The Dow Jones Industrials (DJINDICES:^DJI) finished the week up more than 170 points, or about 1%, culminating in the average's 11th all-time record closing high of the year on Friday. Investors have been content to ignore any warning signs about a possible correction, instead relying on steady progress in the economy's recovery to buoy the Dow higher. Yet a few stocks didn't manage to follow the Dow upward, with Travelers (NYSE:TRV), Visa (NYSE:V), and IBM (NYSE:IBM) being the primary culprits among the 30 stocks in the average this past week.
Travelers fell almost 1%, with most of the losses coming in Friday's session despite the stock's having touched an all-time record high earlier in the day's session. The property and casualty insurance specialist has seen impressive performance for more than a year now, as a particularly favorable period with few extraordinary casualty loss claims has pushed earnings sharply higher. So far in the just-started hurricane season, we still haven't seen any major storms emerge, but investors appear to be preparing for what they see as an inevitable resurgence of catastrophic losses at some point in the future. On the other hand, with the Federal Reserve having reaffirmed its commitment to keep rates low for the foreseeable future, Travelers' bond portfolio could hold up better than some had feared.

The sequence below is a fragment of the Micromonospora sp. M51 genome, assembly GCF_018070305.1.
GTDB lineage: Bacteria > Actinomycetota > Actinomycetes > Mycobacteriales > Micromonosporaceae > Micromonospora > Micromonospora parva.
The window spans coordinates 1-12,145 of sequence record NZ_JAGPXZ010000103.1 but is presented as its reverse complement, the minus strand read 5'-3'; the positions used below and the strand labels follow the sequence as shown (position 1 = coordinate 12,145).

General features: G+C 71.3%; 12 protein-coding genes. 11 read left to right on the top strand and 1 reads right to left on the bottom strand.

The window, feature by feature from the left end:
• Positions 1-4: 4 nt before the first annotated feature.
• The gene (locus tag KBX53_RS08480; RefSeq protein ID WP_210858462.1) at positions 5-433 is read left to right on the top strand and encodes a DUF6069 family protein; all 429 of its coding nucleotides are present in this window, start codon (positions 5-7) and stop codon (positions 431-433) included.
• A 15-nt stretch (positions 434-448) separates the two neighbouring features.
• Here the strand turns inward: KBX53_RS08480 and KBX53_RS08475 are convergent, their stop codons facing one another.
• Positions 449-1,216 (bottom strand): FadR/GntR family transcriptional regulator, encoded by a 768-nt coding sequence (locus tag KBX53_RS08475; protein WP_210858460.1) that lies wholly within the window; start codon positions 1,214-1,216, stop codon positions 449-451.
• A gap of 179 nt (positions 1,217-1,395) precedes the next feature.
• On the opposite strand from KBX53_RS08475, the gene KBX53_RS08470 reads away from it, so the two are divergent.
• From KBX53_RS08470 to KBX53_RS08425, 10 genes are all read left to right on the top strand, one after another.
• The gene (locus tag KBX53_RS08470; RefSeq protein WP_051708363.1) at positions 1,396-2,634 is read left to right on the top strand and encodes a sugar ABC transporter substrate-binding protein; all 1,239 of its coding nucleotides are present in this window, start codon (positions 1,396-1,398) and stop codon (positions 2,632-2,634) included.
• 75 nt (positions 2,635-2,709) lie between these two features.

Visa nearly matched the same 1% drop on the week, with events in Russia dominating the credit card giant's news. Fears of economic sanctions from Western nations against Russia because of the recent conflict in Ukraine led to the possibility of retaliatory action against Visa and its major rival in the Russian electronic-payments market, but Russia recently delayed new requirements for large capital investments that amount to security deposits for the right to do business in the nation. For its part, Visa would prefer not to deal with the need for making the deposit, yet Russia itself is looking at getting Asian competitors to vie for its electronic-payments business. Russia isn't a critical part of Visa's profit picture, but Visa needs to demonstrate its ability to grow internationally if it wants to support its current valuation.
IBM declined roughly half a percent. News from rival Oracle that growth in its enterprise business wasn't as strong as many had hoped during its most recent quarter likely weighed on IBM as well, as both companies have made initiatives like cloud computing and data analytics important parts of their overall business strategies. Yet IBM has suffered longer-term sluggishness as well, with investors remaining uncertain about the broader vision of reducing revenue in favor of a higher-margin mix of business. Until IBM can prove the profitability of the latter approach, some shareholders will likely remain on the sidelines.